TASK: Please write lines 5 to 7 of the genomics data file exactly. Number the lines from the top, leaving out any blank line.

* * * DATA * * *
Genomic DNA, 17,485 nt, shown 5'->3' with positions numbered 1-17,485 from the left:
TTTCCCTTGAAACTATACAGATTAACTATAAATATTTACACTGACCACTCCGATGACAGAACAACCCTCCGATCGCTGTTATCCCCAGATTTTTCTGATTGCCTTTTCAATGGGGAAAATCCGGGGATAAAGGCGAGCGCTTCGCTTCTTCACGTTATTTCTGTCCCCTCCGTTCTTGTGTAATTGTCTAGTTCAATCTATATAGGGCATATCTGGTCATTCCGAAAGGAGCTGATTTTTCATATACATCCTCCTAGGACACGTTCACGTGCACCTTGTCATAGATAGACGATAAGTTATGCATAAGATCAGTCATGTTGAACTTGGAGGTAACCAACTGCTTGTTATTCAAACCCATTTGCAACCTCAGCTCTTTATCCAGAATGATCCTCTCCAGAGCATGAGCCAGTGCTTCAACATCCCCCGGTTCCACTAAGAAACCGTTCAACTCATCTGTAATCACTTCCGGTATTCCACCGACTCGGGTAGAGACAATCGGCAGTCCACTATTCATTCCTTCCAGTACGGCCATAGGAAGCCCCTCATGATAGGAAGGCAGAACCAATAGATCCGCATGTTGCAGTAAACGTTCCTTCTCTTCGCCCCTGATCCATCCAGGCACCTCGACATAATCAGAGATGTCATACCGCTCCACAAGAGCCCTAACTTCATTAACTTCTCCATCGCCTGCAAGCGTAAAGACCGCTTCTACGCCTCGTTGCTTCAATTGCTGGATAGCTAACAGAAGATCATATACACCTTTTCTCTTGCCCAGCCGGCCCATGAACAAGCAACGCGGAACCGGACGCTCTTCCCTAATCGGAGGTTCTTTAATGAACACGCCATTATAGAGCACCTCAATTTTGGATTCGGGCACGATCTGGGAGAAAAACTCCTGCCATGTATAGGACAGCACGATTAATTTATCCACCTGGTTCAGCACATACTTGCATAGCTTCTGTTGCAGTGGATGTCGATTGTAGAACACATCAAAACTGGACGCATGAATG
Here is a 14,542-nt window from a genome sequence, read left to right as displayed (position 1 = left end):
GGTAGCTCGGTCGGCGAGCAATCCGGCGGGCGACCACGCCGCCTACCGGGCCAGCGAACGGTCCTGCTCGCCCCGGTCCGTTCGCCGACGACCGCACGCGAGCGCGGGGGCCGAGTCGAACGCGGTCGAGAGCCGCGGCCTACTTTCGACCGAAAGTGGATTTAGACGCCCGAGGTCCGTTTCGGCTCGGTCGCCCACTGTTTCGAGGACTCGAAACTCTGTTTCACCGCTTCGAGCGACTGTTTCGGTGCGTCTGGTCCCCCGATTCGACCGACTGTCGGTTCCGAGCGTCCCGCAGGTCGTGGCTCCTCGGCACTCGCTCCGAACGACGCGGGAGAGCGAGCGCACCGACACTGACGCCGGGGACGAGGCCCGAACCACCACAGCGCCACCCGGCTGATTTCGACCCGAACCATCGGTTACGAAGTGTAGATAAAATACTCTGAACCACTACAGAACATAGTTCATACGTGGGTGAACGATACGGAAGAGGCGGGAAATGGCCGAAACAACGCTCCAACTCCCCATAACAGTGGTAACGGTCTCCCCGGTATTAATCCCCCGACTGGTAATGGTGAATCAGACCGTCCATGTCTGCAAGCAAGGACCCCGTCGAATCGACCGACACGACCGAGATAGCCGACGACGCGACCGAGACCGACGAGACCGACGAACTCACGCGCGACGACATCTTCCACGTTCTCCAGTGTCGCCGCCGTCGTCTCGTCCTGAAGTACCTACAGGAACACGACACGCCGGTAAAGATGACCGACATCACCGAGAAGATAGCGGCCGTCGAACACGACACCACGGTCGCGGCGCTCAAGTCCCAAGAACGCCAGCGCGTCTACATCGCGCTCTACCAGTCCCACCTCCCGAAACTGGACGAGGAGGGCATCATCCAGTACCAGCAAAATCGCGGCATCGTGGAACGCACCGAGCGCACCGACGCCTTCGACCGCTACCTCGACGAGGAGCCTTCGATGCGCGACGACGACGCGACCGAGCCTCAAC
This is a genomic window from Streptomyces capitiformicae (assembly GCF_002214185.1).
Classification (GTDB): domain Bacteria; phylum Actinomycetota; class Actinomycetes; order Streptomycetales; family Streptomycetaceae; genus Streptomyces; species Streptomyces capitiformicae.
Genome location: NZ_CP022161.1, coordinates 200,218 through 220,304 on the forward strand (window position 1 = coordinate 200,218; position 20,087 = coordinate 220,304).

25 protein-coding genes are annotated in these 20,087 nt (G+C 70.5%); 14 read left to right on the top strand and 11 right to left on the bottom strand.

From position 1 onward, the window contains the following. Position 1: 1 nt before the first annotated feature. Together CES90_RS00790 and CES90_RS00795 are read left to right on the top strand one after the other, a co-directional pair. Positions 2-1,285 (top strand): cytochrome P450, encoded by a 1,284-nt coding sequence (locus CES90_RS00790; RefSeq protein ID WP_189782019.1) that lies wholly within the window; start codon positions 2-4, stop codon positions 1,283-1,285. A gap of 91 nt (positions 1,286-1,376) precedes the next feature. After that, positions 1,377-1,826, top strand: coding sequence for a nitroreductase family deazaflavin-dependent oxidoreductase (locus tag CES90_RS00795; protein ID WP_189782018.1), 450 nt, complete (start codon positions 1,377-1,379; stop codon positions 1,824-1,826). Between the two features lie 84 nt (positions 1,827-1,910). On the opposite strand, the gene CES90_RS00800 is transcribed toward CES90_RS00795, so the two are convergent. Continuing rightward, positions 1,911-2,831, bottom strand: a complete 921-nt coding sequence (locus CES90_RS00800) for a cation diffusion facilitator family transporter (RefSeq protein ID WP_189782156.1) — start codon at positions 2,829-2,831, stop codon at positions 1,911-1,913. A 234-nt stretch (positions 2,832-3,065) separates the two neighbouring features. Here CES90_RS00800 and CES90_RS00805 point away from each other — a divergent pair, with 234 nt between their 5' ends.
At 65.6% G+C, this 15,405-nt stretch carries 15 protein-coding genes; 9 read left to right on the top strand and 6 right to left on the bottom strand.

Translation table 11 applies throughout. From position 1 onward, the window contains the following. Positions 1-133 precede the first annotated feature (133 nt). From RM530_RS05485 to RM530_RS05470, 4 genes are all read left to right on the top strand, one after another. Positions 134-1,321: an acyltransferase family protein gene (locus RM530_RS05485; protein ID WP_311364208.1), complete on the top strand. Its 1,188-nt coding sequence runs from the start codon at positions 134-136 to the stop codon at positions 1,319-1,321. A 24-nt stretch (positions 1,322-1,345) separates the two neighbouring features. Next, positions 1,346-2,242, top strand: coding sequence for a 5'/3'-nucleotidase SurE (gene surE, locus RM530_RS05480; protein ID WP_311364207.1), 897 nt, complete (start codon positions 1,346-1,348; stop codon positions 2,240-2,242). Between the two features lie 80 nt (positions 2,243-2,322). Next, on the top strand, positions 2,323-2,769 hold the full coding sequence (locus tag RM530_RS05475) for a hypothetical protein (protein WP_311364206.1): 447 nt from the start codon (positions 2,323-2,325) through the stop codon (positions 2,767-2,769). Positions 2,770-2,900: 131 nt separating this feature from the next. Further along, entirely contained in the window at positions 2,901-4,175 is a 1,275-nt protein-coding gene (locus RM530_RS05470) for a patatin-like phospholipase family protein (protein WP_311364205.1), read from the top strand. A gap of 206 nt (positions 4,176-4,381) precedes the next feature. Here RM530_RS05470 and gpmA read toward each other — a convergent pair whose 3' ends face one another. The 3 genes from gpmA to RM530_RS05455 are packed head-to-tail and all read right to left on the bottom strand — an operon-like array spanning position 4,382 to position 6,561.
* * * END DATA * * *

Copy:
This is a genomic window from Streptomyces capitiformicae (assembly GCF_002214185.1).
Classification (GTDB): domain Bacteria; phylum Actinomycetota; class Actinomycetes; order Streptomycetales; family Streptomycetaceae; genus Streptomyces; species Streptomyces capitiformicae.
Genome location: NZ_CP022161.1, coordinates 200,218 through 220,304 on the forward strand (window position 1 = coordinate 200,218; position 20,087 = coordinate 220,304).